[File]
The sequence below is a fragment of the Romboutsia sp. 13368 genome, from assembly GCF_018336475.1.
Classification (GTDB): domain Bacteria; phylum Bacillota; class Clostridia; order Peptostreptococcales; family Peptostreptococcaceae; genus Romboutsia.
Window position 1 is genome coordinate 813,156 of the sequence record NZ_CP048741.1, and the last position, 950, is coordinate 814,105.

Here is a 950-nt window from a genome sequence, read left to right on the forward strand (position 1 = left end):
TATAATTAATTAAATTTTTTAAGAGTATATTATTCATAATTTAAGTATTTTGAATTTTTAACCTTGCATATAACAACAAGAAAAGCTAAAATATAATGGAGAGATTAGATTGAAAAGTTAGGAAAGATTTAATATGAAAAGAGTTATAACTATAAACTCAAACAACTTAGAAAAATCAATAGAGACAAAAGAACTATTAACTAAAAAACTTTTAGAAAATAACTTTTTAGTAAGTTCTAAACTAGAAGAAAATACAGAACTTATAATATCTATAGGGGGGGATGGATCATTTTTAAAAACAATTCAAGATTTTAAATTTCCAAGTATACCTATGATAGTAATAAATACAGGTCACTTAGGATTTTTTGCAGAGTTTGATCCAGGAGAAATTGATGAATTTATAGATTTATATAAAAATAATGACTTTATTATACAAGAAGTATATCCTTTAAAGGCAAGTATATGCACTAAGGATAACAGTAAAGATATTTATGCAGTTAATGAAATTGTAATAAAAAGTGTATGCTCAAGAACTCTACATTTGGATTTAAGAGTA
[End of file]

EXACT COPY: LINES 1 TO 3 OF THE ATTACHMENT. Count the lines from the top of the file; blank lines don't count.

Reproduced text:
The sequence below is a fragment of the Romboutsia sp. 13368 genome, from assembly GCF_018336475.1.
Classification (GTDB): domain Bacteria; phylum Bacillota; class Clostridia; order Peptostreptococcales; family Peptostreptococcaceae; genus Romboutsia.
Window position 1 is genome coordinate 813,156 of the sequence record NZ_CP048741.1, and the last position, 950, is coordinate 814,105.